Video - Digital currencies - How Do They Work And What Makes Them Different?
This short video explains: what are digital currencies such as Bitcoin? How do they work to make payments in a decentralized way – without the need for banks? And how does this differ from making electronic payments using traditional currencies?
The video also considers some more far-reaching potential applications of the ‘distributed ledger’ technology underpinning digital currency systems. A Quarterly Bulletin article explores these issues in more detail, as well as other topics such as how fraud-proof digital currency schemes are.
MR. NIXON: Rob, you've written an article on the emergence of digital currencies like Bitcoin and the developments in payment technologies which under pin them. Now, before coming on to discuss this further could you talk us through electronic payment with traditional currencies such as Sterling's say?
MR. ALI: Well, if we start by thinking about what money is. Money in modern economies typically takes the form of bank notes and coins. And in the vast majority of cases deposits held in bank accounts. These are digital records and money balances. Essentially, they only exist as data in a computer. Making payments is a matter of agreeing system to make changes to these records securely. So, let's take a very quick example. Imagine Ann want to transfer money to Fred electronically. Let's assume they use different banks in which case the payment goes from Ann's bank to Fred's by some central entity. Typically, a central bank and the Bank of England sits at the center of most payment systems in the UK.
MR. NIXON: Increasingly people want to make payments online or on the move and your article discusses some recent innovations which allows people to make payments in a more convenient way.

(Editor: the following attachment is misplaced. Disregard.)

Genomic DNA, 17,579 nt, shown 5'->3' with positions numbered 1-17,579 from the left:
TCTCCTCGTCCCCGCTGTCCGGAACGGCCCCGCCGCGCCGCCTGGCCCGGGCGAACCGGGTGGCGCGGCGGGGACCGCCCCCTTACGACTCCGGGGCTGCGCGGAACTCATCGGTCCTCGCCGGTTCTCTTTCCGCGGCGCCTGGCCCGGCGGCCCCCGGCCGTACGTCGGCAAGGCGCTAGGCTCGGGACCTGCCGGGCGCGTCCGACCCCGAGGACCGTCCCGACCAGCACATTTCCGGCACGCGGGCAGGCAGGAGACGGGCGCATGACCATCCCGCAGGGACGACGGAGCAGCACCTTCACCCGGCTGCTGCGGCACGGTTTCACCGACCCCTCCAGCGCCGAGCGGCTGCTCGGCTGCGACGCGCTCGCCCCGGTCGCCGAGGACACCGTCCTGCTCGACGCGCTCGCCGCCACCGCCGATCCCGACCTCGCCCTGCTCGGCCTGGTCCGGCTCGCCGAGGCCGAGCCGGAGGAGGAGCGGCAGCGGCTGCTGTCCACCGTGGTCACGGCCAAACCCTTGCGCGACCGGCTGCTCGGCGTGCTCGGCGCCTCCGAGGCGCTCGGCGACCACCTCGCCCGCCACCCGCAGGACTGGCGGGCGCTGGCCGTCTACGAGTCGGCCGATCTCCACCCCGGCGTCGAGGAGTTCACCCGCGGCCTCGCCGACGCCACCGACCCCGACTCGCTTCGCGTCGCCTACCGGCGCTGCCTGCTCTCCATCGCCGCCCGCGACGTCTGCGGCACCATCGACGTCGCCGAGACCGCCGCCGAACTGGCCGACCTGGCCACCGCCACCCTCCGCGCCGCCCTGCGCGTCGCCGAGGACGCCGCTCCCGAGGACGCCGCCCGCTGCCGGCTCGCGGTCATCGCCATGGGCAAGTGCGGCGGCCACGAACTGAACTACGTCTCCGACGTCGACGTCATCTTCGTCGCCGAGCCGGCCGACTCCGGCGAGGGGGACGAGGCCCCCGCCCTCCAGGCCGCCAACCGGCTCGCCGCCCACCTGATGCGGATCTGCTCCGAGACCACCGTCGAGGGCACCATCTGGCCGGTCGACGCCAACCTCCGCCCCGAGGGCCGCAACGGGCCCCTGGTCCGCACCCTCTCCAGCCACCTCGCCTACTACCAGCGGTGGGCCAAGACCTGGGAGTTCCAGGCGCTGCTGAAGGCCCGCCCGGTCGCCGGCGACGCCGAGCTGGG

MR. ALI: Yes, this includes services like Paym in the UK which allows users to access existing payment systems using their mobile phones. And M-Pesa in Kenya which also uses mobile phones but the difference is the M-Pesa users don't need access to a bank account. These systems still rely on a trusted central entity be a bank or a mobile phone company. Most recently digital currencies have emerged which are structurally different to other innovations.
MR. NIXON: Your article explains what digital currencies like bitcoin are and how they work?
MR. ALI: That's right. And a key point to note is that a digital currency is both a payment system and a currency. This can't get lost because a lot of the media attention focuses on swings in the price of the currency but the real innovation is the decentralized payment system. To see this, if we go back to the example Ann wants to transfer money to Fred. But this time she's transferring a digital currency like Bitcoin. This is paid direct from Ann to Fred. There are no banks involved. Without a central third party, there needs to be a secure way for everyone to agree changes to the ledger since digital information is in principle easy to change and copy. Digital currencies overcome this by making it possible for a reliable copy of the ledger to be distributed to everybody in the system. This rethinking of payments is made possible by combining existing technologies like the Internet, cryptography and high-volume data storage. The article explained how this works in more detail.
MR. NIXON: So a key difference then is that where a centralized systems rely on everyone to trust some third party to keep a digital record that's correct. A Bitcoin transaction relies on there being many copies of this digital record which are distributed to many users across the network.
MR. ALI: That's right. And this means you don't have to rely on the trustworthiness of any single entity just let the cryptography works.
MR. NIXON: You also discuss some possible applications of the distributed ledger technology beyond payments. What are some of these possibilities?
MR. ALI: Like money most financial assets are just digital records. So, for example, if you own a share in a company you don't have a physical certificate anymore. What you actually own is a record in the database managed by trusted third party. We don't make any predictions about this in the article but we make the point that given these records are already digital it is at least conceivable that over time the centralized infrastructures of the financial system could gradually be replaced by data decentralized systems.
MR. NIXON: And so how does this affect the Bank of England?
MR. ALI: Given its role in protecting monetary and financial stability in the UK, the bank monitors closely any developments in new technology as well as any risk posed to its objectives.
MR. NIXON: Rob. Thanks very much.
MR. ALI: Thanks.